From: Andy Soos, ENN
Published April 29, 2010 04:13 PM

Ice and Carbon on Asteroids

Scientists using a NASA funded telescope have detected water ice and carbon based organic compounds on the surface of an asteroid. The cold facts of the discovery of the frosty mixture on one of the asteroid belt's larger occupants, suggests that some asteroids, along with their celestial brethren, comets, were the water carriers for a primordial Earth. The research is published in today's issue of the journal Nature. These findings may give clues as to how the primordial oceans and life on Earth once formed.


What lies beyond our world is not easy to detect. Still what is out there in the outer solar system may give clues as to how the solar system first formed and how life arose on Earth.

University of Central Florida researchers have detected a thin layer of water ice and organic molecules on the surface of 24 Themis, the largest in a family of asteroids orbiting between Mars and Jupiter. This asteroid is 297 million miles distant from the Sun.

Carbon bearing asteroids are well known. The asteroid belt between Mars and Jupiter consists primarily of three categories of asteroids: C-type or carbonaceous asteroids, S-type or silicate asteroids, and M-type or metallic asteroids.

Carbonaceous asteroids, as their name suggests, are carbon rich and dominate the belt's outer regions. Together they comprise over 75% of the visible asteroids. They are more red in hue than the other asteroids and have a very low albedo. Their surface composition is similar to carbonaceous chondrite meteorites. Chemically, their spectra match the primordial composition of the early Solar System, with only the lighter elements and volatiles removed.

The current unexpected findings (unexpected because a surface layer of ice would have been expected to have "boiled" off over the billions of years since the solar system began.) will be published Thursday, April 29 in Nature, which will feature two complementary articles by the UCF-led team and by another team of planetary scientists.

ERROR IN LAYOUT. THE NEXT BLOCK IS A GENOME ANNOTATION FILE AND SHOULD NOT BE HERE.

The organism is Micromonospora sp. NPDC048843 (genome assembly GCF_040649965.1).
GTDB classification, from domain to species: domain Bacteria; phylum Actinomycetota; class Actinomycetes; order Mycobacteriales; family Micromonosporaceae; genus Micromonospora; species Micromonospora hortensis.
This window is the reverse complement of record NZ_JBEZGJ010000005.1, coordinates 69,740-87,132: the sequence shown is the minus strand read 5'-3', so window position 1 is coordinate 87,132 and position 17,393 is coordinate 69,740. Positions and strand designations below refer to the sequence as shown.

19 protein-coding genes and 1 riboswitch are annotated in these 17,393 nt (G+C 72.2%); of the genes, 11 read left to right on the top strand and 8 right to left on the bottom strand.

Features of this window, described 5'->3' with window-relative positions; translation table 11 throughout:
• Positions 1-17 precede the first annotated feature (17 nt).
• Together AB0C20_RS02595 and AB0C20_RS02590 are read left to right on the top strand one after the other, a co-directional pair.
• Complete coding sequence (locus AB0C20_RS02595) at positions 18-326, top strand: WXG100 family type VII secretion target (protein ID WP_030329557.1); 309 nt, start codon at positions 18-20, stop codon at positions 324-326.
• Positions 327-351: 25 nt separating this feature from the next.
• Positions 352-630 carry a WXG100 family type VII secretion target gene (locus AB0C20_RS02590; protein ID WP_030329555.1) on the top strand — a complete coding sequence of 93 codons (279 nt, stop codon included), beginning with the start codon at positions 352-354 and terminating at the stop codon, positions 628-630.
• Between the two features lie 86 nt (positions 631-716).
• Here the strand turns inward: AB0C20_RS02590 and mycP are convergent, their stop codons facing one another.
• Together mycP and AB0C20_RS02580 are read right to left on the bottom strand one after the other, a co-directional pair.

It has been speculated that free water or ice might exist in the asteroid belt. The present findings confirm this fact. Somewhere in this belt it has been theorized is the point where ice will not form (snow belt).

Some solar system formation theories suggest asteroids brought water to Earth after the planet formed dry. Scientists say the salts and water that have been found in some meteorites (and now perhaps the asteroids) support this view. Comets, which spend more of their time in the outer and far colder regions of the system, are more likely to have volatiles such as water/ice.

Researchers were surprised to find ice and carbon based compounds evenly distributed on 24 Themis. More specifically, the discovery of ice is unexpected because surface ice should be short lived on asteroids, which are expected to be too warm for ice to survive for long.

The second article posted on Themis is the result of six years of observing asteroid by astronomer Andrew Rivkin of the Johns Hopkins University Applied Physics Laboratory in Laurel, Maryland. Rivkin, along with Joshua Emery, of the University of Tennessee in Knoxville, employed the NASA Infrared Telescope Facility to take measurements of the asteroid on seven separate occasions beginning in 2002. Buried in their compiled data was the consistent infrared signature of water ice and carbon-based organic materials.

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